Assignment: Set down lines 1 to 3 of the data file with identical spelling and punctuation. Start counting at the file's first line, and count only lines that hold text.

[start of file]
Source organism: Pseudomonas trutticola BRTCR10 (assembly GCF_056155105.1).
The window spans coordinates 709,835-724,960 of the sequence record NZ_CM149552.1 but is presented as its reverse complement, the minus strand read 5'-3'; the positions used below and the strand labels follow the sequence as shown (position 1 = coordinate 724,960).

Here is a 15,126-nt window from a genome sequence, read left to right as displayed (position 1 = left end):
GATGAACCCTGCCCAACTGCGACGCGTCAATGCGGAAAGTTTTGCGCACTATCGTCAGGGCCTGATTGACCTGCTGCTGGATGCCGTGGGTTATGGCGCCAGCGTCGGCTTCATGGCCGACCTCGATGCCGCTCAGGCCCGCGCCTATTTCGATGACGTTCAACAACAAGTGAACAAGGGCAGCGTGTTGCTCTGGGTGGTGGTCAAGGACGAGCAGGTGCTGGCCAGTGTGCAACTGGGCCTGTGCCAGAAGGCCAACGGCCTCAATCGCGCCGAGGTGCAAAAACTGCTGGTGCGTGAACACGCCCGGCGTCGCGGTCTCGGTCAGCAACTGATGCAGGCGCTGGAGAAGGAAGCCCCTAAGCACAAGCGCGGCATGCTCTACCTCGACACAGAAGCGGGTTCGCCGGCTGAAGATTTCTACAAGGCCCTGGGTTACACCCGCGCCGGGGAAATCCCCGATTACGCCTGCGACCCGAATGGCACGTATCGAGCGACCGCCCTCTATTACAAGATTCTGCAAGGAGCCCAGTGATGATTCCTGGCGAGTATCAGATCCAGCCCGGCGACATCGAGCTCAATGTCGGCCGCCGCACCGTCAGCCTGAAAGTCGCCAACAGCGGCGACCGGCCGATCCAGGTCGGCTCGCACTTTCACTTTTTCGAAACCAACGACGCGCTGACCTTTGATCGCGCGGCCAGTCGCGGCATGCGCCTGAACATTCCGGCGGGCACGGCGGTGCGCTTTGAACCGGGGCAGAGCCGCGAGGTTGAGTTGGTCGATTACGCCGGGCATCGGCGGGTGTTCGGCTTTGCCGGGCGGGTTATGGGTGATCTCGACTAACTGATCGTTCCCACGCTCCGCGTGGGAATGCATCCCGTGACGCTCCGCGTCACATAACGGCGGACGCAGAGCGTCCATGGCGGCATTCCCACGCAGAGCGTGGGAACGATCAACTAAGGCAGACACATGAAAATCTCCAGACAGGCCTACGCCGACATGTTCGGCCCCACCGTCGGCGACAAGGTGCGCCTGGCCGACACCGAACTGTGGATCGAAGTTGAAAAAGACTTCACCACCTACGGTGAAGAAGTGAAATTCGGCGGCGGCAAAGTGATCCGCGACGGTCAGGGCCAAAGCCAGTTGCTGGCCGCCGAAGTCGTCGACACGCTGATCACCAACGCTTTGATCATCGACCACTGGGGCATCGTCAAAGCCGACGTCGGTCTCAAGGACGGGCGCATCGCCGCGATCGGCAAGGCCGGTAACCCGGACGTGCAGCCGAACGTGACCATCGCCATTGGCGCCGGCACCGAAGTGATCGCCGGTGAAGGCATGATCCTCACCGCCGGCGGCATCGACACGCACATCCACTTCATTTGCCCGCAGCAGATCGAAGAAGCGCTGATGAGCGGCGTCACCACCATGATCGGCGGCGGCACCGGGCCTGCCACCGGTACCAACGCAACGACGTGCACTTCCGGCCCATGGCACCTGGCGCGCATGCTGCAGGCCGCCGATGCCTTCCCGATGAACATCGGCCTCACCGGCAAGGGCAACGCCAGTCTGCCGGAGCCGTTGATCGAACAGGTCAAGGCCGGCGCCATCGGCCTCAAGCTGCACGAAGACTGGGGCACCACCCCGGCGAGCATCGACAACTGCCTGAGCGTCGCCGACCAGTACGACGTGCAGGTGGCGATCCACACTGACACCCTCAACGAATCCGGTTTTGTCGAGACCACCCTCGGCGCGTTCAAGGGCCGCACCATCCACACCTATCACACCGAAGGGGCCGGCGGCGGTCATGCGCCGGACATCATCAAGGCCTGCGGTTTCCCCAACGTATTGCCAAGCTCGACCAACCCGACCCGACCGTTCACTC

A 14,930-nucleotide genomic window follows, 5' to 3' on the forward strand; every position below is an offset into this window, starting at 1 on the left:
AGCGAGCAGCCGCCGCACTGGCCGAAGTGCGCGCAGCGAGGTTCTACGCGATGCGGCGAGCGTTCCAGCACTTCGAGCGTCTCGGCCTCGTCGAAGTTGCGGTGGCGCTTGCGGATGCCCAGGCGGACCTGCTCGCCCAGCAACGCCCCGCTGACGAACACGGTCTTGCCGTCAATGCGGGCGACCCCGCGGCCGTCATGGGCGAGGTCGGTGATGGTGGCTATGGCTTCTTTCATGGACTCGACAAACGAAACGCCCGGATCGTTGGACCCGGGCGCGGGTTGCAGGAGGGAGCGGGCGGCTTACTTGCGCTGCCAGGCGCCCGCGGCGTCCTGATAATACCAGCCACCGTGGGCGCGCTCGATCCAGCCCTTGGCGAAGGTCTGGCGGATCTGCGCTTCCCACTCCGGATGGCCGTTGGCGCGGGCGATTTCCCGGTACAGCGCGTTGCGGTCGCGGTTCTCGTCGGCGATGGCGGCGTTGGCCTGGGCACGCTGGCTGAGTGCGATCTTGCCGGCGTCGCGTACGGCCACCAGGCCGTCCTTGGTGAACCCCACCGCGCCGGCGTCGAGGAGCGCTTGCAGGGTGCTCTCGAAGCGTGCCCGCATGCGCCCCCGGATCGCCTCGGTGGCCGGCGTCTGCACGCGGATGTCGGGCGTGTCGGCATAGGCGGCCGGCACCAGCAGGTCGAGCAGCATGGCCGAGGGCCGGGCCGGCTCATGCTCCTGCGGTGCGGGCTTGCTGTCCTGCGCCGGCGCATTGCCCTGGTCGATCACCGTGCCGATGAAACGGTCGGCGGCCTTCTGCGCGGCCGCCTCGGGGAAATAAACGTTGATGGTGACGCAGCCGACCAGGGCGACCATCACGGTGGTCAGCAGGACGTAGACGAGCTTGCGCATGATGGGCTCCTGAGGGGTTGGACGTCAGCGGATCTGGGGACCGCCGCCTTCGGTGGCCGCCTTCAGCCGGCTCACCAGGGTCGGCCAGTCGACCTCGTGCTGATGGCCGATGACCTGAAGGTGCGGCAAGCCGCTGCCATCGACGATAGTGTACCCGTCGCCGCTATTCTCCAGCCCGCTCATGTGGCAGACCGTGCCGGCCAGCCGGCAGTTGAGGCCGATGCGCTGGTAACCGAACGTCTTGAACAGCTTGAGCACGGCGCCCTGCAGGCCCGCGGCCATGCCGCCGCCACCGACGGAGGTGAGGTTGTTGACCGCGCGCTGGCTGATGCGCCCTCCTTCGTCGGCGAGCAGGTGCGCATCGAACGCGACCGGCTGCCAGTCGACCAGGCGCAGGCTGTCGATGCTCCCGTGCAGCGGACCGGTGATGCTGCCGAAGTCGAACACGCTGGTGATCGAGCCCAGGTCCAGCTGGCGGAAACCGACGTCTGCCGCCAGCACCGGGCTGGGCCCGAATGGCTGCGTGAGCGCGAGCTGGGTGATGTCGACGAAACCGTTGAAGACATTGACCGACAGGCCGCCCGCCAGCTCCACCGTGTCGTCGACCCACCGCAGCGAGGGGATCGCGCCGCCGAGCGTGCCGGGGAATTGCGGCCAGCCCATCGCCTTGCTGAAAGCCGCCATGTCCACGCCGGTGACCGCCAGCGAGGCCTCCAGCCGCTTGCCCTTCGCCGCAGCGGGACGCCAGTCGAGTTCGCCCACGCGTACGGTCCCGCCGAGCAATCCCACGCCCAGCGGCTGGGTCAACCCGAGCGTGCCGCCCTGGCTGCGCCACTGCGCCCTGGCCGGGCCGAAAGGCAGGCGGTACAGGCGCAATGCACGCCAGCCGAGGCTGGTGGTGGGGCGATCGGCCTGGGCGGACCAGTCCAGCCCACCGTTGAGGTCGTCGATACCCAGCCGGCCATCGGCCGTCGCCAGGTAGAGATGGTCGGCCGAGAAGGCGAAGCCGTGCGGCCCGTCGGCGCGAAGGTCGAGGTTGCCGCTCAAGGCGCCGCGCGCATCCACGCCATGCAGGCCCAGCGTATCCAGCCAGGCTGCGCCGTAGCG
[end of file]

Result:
Source organism: Pseudomonas trutticola BRTCR10 (assembly GCF_056155105.1).
The window spans coordinates 709,835-724,960 of the sequence record NZ_CM149552.1 but is presented as its reverse complement, the minus strand read 5'-3'; the positions used below and the strand labels follow the sequence as shown (position 1 = coordinate 724,960).

Here is a 15,126-nt window from a genome sequence, read left to right as displayed (position 1 = left end):